Sir Benson Zipper Dee Doo Dah seldom sees anything as an obstacle, and can crash headlong into almost anything except an upright container. He can have a pileup with furniture, doorjams, shrubbery, and people. If we let him run loose up the street, he might knock over a lamp pole or street sign, but never a trashcan.
I’ve seen puppies turn their food dish upside down and eat off the floor or ground, but not Zipper. You could place a glass of water on the kitchen floor, and he would not knock it over. And this is not because he wouldn’t want to spill it, that’s not it at all! I’ve seen him dig in his water dish outside with his front paws until almost all the water has been splashed out of it, but he will not turn it over. I’ve even arranged for this to be observed by clergy in case there could be an indication of some need of exorcism. In both cases, clergy just laughed. The reaction was the same, and it made no difference how much or how little the clergy had been drinking at the time.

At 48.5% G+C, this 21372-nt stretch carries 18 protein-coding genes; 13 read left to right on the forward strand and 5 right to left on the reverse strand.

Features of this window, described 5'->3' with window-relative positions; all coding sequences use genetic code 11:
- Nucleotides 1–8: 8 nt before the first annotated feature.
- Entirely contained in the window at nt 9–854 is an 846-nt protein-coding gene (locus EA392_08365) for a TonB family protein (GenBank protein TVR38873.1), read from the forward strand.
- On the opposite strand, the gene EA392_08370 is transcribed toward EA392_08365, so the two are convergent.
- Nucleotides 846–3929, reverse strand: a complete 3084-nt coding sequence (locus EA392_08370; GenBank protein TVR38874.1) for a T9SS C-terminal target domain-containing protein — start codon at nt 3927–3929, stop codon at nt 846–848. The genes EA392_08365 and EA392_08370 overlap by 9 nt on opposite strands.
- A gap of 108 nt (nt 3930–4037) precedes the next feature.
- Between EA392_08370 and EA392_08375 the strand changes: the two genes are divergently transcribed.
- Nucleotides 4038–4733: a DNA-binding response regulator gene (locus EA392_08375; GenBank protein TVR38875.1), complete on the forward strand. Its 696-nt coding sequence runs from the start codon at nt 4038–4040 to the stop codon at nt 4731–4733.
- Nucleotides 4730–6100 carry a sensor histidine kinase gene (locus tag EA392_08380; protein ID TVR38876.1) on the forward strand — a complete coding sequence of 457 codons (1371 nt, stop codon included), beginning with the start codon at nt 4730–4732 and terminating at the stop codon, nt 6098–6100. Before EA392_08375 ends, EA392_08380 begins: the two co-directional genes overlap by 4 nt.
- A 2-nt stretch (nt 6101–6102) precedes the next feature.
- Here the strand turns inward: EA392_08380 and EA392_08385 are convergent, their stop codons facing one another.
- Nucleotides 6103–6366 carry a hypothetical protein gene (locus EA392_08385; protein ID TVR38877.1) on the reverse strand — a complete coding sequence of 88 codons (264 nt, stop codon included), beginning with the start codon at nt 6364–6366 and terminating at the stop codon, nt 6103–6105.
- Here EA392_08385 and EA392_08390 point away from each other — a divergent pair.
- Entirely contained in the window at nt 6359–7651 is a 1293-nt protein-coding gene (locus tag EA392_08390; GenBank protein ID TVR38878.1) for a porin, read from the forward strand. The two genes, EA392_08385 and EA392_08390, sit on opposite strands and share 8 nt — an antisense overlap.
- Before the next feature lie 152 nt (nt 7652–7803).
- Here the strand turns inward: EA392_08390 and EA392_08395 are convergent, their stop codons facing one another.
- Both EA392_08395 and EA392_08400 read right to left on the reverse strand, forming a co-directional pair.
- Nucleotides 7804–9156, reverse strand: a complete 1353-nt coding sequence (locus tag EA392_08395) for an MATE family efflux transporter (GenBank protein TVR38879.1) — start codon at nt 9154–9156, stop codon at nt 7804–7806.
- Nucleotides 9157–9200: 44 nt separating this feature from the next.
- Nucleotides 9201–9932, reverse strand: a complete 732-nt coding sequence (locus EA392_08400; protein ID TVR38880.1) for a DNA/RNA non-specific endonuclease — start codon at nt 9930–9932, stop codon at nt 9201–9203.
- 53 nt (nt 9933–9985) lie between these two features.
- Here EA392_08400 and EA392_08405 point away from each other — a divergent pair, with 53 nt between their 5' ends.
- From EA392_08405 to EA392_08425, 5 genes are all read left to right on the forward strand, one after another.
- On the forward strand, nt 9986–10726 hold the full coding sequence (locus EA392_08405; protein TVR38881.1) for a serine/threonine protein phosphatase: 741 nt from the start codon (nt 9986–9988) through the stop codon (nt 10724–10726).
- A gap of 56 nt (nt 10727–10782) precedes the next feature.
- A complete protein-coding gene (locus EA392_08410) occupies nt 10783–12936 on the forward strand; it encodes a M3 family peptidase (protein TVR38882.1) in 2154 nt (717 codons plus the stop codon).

Lila, on the other hand, could knock over a dumpster and think nothing of it. Since both dawgs have been raised together since puppyhood, and treated generally about the same all of their lives, I cannot think of a single reason for this selective difference, except that it is obviously intentional on Zipper’s part.
If one of Zipper’s chew toys is playfully tossed down the hall, he will retrieve it always unless it bounces into the wastepaper basket in my office. That has happened a few times. When it does, Zipper just stands by the basket and waits for one of us to get it out. But if a rubber ball rolls under the couch, he will eat the couch if necessary to get to it. What in the world has caused him to not want to even bump into a trashcan, but would readily and willingly eat a couch if it got between him and a toy?!?
The other day, I’d gone outside to make a phone call. I can usually do that in the house, but not with a lit cigar. We have rules. The dawgs could see me through the sliding glass door, and evidently, it made them nervous for me to be so alone and unprotected. So, they paced back and forth by the glass door the whole time I was outside. Brenda said Lila whined a good bit. Somehow, during their trepidations, a houseplant and the large pot of dirt it was in fell over spilling potting soil onto the living room carpet.
I heard Brenda ask the question, then I heard Brenda laughing. I walked in to see what was going on. Again, and this time in my presence, she pointed to the dirt and asked: